A contract of carriage had been concluded by way of an exchange of e-mails. After conclusion of the contract, the customer had signed a credit application with standard trading conditions which contained an exemption from liability for loss or damage.
The appeal court found that the credit application with the exemption clauses did not form part of the contract. Because of the way the contract was concluded, the credit application incorporating the standard trading conditions exempting UPS from liability from loss or damage had not been furnished nor brought to the customer’s attention.
The customer had not sought credit. He only signed the credit application so as to be allocated an account number which he was told was required for shipments to and from the United States and he had understood that the completion and signing of that credit application was to enable UPS to capture his details and allocate him an account number. UPS did not explain to the customer that the credit application incorporated provisions that excluded or limited UPS’s liability for loss or damage. The standard trading conditions and the relevant clauses which UPS sought to rely on appear in fine print and are not conspicuously legible. They appeared on the second and third pages of the credit application which could only be read with extreme difficulty and concentrated effort. In addition, the credit application was sent without the conditions being attached.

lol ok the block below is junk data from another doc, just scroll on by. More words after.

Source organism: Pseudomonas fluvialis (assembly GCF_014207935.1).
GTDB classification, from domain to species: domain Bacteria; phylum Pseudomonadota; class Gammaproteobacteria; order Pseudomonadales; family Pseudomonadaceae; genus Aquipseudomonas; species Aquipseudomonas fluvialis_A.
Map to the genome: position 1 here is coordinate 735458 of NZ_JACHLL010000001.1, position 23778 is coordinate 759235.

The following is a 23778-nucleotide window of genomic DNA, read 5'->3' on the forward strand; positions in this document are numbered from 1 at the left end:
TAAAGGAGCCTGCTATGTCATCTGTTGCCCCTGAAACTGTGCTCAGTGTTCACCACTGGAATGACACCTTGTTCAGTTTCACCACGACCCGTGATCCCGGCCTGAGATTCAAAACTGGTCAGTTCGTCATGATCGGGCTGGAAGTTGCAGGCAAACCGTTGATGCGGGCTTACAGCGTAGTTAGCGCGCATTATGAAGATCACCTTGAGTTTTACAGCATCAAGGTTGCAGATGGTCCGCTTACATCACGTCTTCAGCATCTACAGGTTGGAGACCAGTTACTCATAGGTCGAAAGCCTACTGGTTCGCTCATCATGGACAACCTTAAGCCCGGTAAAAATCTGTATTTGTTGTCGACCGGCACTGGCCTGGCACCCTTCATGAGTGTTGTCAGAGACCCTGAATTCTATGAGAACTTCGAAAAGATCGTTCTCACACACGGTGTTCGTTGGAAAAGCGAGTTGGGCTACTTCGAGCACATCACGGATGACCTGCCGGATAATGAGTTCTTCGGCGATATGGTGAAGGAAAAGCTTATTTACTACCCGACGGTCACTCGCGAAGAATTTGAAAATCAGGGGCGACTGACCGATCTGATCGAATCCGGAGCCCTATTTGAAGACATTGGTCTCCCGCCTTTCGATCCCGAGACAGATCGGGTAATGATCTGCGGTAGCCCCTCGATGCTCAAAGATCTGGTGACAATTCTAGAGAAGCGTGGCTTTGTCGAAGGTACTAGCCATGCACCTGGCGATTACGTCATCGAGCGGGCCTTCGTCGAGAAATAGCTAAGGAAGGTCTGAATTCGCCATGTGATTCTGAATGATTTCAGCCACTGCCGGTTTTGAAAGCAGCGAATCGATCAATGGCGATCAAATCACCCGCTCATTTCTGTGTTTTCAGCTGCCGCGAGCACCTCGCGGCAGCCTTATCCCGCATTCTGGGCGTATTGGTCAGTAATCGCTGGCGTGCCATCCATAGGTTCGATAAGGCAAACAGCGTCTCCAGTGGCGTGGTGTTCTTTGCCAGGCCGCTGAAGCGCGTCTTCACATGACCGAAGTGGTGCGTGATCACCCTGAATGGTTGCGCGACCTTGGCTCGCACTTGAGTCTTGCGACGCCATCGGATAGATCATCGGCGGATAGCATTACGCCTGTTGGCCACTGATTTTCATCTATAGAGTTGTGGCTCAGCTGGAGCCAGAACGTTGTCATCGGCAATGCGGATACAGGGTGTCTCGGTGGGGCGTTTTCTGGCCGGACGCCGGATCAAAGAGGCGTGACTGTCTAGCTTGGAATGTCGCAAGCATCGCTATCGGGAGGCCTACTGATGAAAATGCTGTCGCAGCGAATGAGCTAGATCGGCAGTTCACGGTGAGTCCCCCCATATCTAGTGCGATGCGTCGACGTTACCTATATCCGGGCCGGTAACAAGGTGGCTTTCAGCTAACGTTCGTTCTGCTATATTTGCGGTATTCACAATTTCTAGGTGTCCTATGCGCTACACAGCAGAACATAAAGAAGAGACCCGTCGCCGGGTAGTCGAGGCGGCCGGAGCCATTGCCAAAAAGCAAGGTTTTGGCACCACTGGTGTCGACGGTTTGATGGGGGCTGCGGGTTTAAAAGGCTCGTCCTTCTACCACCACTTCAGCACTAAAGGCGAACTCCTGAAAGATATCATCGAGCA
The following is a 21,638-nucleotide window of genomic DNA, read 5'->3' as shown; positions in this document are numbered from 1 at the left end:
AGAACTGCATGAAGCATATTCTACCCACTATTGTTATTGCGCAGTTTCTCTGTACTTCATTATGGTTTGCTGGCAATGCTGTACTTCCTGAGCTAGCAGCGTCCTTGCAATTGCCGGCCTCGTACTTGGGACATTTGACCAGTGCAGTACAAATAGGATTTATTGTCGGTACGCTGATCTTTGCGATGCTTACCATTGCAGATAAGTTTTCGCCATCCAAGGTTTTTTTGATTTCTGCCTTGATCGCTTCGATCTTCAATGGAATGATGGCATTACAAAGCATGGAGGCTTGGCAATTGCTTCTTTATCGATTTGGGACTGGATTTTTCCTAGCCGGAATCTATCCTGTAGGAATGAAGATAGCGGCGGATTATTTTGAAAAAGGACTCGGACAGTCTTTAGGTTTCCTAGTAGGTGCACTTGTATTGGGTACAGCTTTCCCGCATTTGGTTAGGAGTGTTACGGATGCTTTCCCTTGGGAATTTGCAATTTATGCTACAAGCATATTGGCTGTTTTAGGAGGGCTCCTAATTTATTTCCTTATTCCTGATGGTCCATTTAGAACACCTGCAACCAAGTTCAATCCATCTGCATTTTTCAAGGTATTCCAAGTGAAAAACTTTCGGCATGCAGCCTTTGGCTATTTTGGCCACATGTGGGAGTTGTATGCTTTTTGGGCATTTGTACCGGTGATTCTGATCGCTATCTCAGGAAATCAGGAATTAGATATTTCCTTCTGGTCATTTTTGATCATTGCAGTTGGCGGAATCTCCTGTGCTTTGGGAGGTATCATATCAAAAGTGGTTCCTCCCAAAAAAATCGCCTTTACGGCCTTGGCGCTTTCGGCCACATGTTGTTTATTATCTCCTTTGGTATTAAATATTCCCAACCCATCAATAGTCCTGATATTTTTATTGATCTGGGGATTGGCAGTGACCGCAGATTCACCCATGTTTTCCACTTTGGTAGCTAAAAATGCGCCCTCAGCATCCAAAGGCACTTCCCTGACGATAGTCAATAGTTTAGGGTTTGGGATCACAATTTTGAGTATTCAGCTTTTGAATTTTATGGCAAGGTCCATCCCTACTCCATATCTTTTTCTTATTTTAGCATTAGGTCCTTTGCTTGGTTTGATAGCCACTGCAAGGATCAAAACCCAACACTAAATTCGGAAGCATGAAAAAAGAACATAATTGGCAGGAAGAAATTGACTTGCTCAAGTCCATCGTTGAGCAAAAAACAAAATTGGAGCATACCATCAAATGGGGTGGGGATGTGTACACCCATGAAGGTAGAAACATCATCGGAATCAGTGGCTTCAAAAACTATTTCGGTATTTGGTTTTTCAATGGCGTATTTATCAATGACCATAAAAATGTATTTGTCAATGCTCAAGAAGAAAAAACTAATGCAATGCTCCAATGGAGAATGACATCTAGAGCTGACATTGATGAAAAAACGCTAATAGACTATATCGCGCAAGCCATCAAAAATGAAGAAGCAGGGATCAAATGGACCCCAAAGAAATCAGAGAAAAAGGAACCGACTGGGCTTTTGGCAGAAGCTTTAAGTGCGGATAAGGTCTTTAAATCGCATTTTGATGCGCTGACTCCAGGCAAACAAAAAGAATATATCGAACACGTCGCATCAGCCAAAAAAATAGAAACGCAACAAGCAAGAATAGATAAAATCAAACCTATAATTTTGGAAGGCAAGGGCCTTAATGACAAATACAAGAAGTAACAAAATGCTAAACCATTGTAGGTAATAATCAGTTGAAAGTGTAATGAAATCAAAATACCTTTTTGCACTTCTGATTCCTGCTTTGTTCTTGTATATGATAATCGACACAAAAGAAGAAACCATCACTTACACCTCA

The court confirmed that a clause contained in the conditions of contract which undermines the very essence of the contract (for instance of carriage or deposit) should be clearly and pertinently brought to the attention of the customer who signs a standard form and not by way of an inconspicuous and barely legible clause that refers to the conditions on the reverse side of the page in question.
While our courts do uphold the use of disclaimer and limitation of liability clauses in appropriate circumstances, the party wishing to rely on such clauses should ensure that they are clearly and boldly identified in the contracting documents or warning signs, easily legible, and brought to the attention of the counter party at the time of contracting.
This appeal judgment by the Supreme Court upheld the trial court judgment.